Surveillance is one of the most important parts of warfare. Why risk losing men and material in a battle when you can spy on the enemy from a distance? Scientists at BAE Systems may have the answer and it will be on the battlefield within the next 50 years.
The system is called the Laser Developed Atmospheric Lens (LDAL) concept and it will enable spy planes to see much greater distances. But how will this work? Well, LDAL makes use of the reflective proprieties of the ionosphere in a similar way that radio stations can be heard by people tuning in 1000’s of kilometres away from the source. A high-powered laser will be fired from a plane, which will change part of the Earth’s atmosphere into a lens. This lens will allow electromagnetic waves such as light and radio signals to be magnified and a greater distance to be seen. LDAL also utilises the physics that cause mirages in deserts. Light from the blue sky is refracted by hotter air closer to the surface of the Earth creating a vision in the distance. By directing a high-pulsed power laser, LDAL creates what is known as the Kerr Effect as a small part of the ionosphere is ionised. This changes the optical properties of the atmosphere for a commander’s benefit. The technology is also being planned to be used in laser weapons and as a Star Wars-esque deflector shield. This all may seem quite ambitious or even far-fetched, but experts are confident that LDAL could change battlefield strategy significantly.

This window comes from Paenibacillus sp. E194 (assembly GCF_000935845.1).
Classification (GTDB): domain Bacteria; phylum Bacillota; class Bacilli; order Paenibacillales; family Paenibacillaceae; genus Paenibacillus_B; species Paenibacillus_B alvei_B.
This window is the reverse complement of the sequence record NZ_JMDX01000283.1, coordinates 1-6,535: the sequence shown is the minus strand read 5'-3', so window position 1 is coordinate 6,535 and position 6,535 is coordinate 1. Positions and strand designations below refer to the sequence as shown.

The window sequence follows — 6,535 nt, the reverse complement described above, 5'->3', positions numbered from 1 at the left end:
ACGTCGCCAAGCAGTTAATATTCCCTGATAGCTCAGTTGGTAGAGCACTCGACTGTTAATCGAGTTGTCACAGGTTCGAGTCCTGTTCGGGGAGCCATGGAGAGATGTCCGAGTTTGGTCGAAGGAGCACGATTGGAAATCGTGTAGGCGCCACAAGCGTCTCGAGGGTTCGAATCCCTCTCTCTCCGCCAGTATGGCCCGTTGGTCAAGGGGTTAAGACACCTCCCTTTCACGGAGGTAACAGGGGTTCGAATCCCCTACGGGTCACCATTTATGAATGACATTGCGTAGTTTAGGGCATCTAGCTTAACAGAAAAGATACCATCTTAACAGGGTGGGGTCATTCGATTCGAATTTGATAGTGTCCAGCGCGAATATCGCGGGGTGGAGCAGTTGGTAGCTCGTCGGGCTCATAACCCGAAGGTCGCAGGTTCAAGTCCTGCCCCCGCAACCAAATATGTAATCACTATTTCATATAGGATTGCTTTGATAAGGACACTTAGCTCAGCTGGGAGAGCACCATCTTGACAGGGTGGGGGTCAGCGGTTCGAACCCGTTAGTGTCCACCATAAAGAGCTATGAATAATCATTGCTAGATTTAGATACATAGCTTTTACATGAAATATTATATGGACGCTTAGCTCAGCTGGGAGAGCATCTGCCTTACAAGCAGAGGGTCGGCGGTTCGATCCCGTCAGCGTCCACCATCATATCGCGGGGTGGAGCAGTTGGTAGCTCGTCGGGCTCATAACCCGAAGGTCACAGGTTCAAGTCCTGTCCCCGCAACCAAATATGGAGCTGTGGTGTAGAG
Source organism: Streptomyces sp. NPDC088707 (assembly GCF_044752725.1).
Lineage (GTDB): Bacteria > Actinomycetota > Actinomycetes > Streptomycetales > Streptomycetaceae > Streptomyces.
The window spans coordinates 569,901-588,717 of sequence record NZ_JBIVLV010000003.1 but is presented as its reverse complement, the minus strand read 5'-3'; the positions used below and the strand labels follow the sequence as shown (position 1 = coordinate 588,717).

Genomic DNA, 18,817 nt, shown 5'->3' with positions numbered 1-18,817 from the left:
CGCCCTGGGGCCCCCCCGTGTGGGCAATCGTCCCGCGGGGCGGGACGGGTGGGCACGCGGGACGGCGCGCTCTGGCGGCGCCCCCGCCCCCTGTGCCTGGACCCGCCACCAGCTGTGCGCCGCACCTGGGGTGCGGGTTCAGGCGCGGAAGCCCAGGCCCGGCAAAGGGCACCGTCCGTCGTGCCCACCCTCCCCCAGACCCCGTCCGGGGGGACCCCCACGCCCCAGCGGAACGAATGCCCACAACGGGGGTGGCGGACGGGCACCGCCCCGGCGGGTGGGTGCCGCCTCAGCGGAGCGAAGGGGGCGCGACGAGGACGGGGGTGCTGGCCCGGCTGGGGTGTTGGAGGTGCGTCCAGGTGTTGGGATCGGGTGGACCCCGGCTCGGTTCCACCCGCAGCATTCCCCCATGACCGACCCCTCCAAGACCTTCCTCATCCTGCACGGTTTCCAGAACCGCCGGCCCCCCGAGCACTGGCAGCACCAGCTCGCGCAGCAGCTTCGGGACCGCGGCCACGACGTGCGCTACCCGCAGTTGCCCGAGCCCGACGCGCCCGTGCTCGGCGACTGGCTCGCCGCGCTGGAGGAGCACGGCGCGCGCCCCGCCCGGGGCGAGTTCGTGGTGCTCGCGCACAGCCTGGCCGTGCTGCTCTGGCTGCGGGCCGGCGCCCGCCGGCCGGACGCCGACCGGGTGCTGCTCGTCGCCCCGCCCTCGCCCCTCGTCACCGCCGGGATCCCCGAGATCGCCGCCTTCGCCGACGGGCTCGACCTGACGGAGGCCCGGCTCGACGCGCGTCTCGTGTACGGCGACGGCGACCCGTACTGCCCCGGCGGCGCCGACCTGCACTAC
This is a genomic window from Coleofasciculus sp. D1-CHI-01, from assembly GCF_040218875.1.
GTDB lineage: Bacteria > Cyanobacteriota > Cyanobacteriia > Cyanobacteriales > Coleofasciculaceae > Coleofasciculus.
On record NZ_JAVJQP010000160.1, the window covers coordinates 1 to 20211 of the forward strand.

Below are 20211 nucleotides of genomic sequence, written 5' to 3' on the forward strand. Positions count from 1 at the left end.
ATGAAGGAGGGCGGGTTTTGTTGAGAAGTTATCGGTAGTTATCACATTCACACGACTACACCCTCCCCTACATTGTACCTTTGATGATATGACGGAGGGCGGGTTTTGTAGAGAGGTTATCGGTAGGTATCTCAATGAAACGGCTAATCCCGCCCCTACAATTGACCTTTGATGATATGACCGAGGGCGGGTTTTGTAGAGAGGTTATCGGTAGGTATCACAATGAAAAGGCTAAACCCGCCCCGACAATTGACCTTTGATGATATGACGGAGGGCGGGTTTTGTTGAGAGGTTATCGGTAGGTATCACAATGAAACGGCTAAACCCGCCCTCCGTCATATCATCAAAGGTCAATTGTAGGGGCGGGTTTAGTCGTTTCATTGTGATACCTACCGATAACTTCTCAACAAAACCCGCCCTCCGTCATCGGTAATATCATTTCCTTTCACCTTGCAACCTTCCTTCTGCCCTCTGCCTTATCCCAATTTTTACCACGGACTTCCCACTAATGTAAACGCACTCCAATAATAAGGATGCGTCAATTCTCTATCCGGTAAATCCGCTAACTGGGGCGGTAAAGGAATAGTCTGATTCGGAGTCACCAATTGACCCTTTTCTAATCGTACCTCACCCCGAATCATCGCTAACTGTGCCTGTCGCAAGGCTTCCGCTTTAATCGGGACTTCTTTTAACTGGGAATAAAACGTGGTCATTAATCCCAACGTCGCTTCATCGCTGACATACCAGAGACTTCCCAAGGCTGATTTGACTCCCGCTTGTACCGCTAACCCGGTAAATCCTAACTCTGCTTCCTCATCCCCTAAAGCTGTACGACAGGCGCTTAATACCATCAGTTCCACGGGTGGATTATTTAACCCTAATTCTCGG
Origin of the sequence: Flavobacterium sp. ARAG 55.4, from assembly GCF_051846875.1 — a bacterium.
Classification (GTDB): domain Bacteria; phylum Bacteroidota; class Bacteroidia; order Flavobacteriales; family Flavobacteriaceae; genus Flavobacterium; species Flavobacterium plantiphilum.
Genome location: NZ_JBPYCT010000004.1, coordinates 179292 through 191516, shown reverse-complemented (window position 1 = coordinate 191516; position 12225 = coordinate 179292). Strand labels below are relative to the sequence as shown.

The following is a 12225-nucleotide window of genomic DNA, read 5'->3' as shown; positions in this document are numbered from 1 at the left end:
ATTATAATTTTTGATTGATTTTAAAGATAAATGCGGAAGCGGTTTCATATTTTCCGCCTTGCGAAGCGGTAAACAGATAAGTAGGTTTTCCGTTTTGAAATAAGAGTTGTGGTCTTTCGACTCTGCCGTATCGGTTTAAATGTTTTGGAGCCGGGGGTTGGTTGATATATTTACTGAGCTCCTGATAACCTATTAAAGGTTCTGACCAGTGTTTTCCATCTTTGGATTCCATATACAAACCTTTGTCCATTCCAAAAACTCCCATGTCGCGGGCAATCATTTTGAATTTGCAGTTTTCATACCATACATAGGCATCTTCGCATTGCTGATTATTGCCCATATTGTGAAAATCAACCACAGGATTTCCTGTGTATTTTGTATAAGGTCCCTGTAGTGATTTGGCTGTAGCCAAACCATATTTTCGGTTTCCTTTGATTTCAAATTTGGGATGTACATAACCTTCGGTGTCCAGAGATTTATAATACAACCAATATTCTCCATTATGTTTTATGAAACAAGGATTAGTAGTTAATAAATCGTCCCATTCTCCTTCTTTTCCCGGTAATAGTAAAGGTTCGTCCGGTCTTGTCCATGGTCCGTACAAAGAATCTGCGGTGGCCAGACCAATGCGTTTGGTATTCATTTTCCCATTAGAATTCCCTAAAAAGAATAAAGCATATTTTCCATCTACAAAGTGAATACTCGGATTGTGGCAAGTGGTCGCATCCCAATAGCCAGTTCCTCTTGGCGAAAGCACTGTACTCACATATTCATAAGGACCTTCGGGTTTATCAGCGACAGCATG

To see how it will all work, take a look at this great video:
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